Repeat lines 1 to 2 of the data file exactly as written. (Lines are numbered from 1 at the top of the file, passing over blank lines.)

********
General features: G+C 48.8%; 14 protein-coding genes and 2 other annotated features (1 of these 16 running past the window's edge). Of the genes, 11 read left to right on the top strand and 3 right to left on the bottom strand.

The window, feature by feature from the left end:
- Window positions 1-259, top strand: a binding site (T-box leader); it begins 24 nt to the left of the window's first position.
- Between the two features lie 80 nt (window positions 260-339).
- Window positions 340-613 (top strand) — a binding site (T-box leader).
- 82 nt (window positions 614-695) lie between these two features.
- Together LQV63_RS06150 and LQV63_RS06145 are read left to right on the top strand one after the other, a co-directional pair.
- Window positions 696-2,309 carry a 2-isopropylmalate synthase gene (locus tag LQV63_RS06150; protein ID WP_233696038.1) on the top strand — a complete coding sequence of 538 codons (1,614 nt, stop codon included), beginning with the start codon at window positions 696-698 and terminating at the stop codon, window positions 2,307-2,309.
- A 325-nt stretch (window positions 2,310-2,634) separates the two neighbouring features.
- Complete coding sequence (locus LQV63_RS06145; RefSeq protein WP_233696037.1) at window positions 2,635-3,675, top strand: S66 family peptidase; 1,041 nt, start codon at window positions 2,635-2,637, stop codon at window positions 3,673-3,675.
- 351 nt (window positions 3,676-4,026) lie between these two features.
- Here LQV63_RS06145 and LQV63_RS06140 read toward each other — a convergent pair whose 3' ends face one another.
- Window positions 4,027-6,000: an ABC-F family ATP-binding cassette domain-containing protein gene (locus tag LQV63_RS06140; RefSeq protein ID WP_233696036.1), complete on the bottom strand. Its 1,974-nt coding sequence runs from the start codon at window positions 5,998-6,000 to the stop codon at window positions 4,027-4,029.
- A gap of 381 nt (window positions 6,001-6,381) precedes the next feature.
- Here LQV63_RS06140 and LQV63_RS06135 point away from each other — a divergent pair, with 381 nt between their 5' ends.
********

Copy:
General features: G+C 48.8%; 14 protein-coding genes and 2 other annotated features (1 of these 16 running past the window's edge). Of the genes, 11 read left to right on the top strand and 3 right to left on the bottom strand.

The window, feature by feature from the left end: